Montana Headlines is all for state and local control whenever possible, so this news was disturbing. For those who aren't familiar with this recent move by the federal government to usurp what has traditionally been the prerogative of individual states, could you give some examples of how this change in federal regulation (which it sounds like is being done solely by the Executive Branch, and not even by Congress) will affect Montanans?

Duane Grimes: Fortunately, this is currently simply a proposal from the U.S. Treasury Department and many of its components need approval of Congress before being implemented. This would include the establishment of an Office of Insurance Oversight within the Department of the Treasury. While the proposal has many strong backers, there are also many, like me, against such federal takeover of an industry that, I believe, works best when regulated at a state level.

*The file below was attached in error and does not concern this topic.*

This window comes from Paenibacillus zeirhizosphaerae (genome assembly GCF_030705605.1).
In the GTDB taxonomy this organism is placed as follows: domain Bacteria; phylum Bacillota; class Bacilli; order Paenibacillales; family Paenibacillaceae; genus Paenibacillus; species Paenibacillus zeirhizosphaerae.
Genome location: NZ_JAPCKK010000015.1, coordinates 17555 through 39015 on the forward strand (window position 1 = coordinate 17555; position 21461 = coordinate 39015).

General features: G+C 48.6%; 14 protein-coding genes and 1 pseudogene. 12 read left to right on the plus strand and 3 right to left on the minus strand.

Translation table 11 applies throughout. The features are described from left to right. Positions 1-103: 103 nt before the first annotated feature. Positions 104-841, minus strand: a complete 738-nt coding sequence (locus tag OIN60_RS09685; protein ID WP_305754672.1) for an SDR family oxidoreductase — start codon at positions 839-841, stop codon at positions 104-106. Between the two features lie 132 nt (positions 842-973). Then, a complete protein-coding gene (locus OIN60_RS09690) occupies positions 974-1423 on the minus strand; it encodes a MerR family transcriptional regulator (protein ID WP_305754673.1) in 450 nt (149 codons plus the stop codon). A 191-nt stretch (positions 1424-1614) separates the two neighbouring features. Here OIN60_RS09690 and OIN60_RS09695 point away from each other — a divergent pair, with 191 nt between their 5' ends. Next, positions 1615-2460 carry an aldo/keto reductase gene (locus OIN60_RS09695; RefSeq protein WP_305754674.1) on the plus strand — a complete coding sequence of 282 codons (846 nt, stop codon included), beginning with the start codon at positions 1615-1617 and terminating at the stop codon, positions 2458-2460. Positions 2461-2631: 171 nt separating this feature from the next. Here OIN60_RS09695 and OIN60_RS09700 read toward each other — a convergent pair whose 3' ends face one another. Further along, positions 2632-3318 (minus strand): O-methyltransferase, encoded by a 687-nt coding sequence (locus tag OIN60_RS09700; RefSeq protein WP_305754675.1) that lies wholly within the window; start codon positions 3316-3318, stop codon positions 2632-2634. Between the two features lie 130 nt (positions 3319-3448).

MH: To follow up on that, is there anything that Montana can do -- and specifically the office of the State Auditor -- either to reverse this decision or to mitigate its effects on our state?

Duane Grimes: There are things Montana’s State Auditor can and should do to ‘mitigate its effects on our state.’
Our current State Auditor has spoken out against this proposal and I will uphold that stance should I be elected; additionally, the Auditor has a great deal to do with how federal policy changes are received by the State Legislature as well as has input into the national model legislation.

It is extremely important for the Auditor to understand the technical issues and driving forces behind proposals such as this, as well as be very engaged in the process in order to help direct the policy in the direction that best impacts all Montanans. Working collaboratively with, instead of against, good companies that want to do business here is the best way to ensure that consumers have good insurance options available to them, and Montanans should be able to meet face-to-fact with the person who is their ‘first line of defense’ rather than having to call a 1-800 number in Washington, D.C.